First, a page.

Layman's Guide to WINE
Wine is a fermented juice of different verities of grapes. Geographic location, weather, processing style and blending make a Wine bold and beautiful.
AOC Law allows SIX grapes varieties for making Bordeaux Red Wine and FOUR grapes verities for Bordeaux White Wine. If a vineyard grows grapes other than the TEN allowed grapes varieties, the produced wine can only be sell as Vin de France.
Bordeaux: A city on the Garonne River in southwest France; a large wine-producing region with more than a dozen sub-regions; a red wine made mostly from Cabernet Sauvignon, Merlot, and Cabernet Franc; a white wine made from Sauvignon Blanc and Semillon
Bordeaux Red Wine Grapes
Cabernet Sauvignon: A powerful, tannic red grape of noble heritage, and capable of aging for decades
Cabernet Franc: herbal, leafy flavor and a soft, fleshy texture
Bordeaux White Wine Grapes
Sauvignon Blanc: dominant grape used in the better, dry, white, Bordeaux wines
Bordeaux styled blends
Left Bank blends are dominated by Cabernet Sauvignon
Right Bank blends are made primarily from Merlot or Cabernet Franc and Claret
Bordeaux blend does not only refer to the wines of Bordeaux. Most Bordeaux wines are blends that include one or more noble grape varieties. A noble grape is a grape that can produce great wine, without blending. The only requirement to make a Bordeaux blend is that it includes at least two of the main Bordeaux varietals, Cabernet Sauvignon, Merlot and Cabernet Franc. Numerous countries produce wine from the same grapes to make their own, unique Bordeaux blend. Wines from Bordeaux blends are quite popular in the Napa Valley in California, (Where it can be referred to as a Meritage wine) Washington State, Oregon, Virginia and other wine producing regions in the United States. Australia, Italy, Canada, New Zealand, China, Chile, Argentina, Brazil and Peru are just a few countries that make wine using the grapes needed to produce Bordeaux blends.
Grapes grown in warmer climates are naturally lower in acidity and higher in alcohol content. Ingeneral Merlot has higher alcohol concentration than Cabernet
Acidity allows the wine to feel fresh and uplifting instead of flabby. Flabby wines do not feel good. They can be too sweet, with sensations similar to syrup. Too much acidity is not healthy for a wine either. The wine will taste and feel too bright and sharp.
White wines grow darker in color as they age while red wines turn brownish orange. Color is a key determinant of a wine's age and quality
In wine, bitterness usually results from unripe grapes, or a failure to get the stems and pips (seeds) out of the fermenting tank, or mismanaged barrels.
Food and Wine pairing:
Know your food and categorize under FbTASS (Fat, bitterness, Texture, Acid, Salt & Sweetness)
FbTASS Rule of thumb:
Light food is best with light wine; heavy food with heavy wine.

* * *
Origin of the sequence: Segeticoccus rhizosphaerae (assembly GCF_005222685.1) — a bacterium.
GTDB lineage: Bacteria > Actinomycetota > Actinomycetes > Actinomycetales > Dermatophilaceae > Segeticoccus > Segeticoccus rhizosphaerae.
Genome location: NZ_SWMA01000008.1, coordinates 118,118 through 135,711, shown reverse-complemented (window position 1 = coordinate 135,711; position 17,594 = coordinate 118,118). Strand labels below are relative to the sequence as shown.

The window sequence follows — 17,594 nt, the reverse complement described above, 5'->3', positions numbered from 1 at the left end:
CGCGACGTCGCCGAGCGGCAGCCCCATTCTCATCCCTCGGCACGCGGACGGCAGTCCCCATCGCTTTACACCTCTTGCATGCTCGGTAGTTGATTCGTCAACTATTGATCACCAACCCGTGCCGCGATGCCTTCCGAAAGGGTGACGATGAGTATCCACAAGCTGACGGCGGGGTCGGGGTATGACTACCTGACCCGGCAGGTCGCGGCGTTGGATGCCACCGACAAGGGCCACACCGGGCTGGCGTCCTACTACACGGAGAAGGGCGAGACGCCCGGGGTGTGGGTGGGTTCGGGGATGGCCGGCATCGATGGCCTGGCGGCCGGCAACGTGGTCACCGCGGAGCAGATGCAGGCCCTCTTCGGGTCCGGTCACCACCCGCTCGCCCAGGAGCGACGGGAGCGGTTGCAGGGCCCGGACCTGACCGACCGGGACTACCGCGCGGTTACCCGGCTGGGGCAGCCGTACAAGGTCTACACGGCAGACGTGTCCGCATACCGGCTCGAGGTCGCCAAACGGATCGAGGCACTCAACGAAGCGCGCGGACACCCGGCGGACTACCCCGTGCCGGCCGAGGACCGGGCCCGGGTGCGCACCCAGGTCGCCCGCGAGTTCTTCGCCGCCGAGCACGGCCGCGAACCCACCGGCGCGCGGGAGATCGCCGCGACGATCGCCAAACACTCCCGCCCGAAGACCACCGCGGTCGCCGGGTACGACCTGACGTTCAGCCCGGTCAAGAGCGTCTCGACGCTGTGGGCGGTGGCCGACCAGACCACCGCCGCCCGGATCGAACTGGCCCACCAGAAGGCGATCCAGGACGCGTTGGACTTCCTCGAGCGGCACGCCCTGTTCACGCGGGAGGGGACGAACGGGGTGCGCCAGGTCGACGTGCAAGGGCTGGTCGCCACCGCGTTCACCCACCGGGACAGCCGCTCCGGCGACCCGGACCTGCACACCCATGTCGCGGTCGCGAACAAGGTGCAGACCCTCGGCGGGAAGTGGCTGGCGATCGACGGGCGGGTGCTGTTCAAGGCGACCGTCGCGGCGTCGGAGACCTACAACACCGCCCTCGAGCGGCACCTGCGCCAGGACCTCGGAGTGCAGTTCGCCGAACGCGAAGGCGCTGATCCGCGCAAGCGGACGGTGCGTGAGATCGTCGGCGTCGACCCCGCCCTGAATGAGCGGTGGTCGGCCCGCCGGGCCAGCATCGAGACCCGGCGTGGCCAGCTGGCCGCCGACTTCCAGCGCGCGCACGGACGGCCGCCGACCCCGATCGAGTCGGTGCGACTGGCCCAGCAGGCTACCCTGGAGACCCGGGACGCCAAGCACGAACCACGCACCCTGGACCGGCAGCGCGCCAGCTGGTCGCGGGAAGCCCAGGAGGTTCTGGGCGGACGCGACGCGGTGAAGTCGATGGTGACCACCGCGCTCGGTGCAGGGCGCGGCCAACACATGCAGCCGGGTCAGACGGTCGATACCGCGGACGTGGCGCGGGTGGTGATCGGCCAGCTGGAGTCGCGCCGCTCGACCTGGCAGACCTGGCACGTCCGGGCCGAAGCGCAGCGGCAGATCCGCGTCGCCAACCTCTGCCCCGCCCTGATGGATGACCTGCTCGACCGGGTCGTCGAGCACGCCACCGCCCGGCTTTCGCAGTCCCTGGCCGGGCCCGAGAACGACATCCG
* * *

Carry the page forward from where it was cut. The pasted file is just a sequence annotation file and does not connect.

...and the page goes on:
Do not overpower the test of Wine with Food
Salt can make an oaky Chardonnay taste weird, strip the fruit right out of a red wine and turn high alcohol wines bitter.
With desserts you must be certain that the wine tastes sweeter than the dessert; otherwise the dessert will strip the wine of its sweetness and render it bitter or tart.
Avoid bitterness in food to pair with any type of Wine. Sweet chocolate dessert and a dry red? Terrible!
Try using some tangy, bitter greens and offset them with herbal flavors from Sauvignon Blanc or Sémillon.
Salads are often a challenge for wine matching, but you can make it work if you moderate the acid in the dressing by cutting back on the lemon juice or vinegar.
Bleu cheese and Sauternes is another one of the world’s classic food and wine combos. Sparkling wines are a homerun with salty, fried foods, seafood (oyster).
There are degrees of sweetness. Some recipes will have just a hint of sugar, such as a fruit sauce served over a pork loin. This light, fruity sweetness can be matched very well with rich white wines such as Chardonnay. Higher alcohol tends to give an impression of sweetness, and balances the sugar in the sauce. With desserts you must be certain that the wine tastes sweeter than the dessert; otherwise the dessert will strip the wine of its sweetness and render it bitter or tart.
Use a bitter, dark chocolate and a red wine with some sweetness, such as a late harvest Zinfandel, and it can be quite wonderful.
Dry: A wine containing no more than 0.2 percent unfermented sugar.
Champagne: A denominated region northeast of Paris in which Chardonnay, Pinot Noir, and Pinot Meunier grapes are made into sparkling wine.
Cava: Spanish for 'cellar,' but also a Spanish sparkling wine made in the traditional Champagne style from Xarello, Macabeo, and Parellada grapes.
Brut: A French term used to describe the driest Champagnes.
Brix: A scale used to measure the level of sugar in unfermented grapes. Multiplying brix by 0.55 will yield a wine's future alcohol level.
Blanc de Noirs: The name for Champagne made entirely from red grapes, either Pinot Noir or Pinot Meunier, or both.
Blanc de Blancs: The name for Champagne made entirely from Chardonnay grapes.
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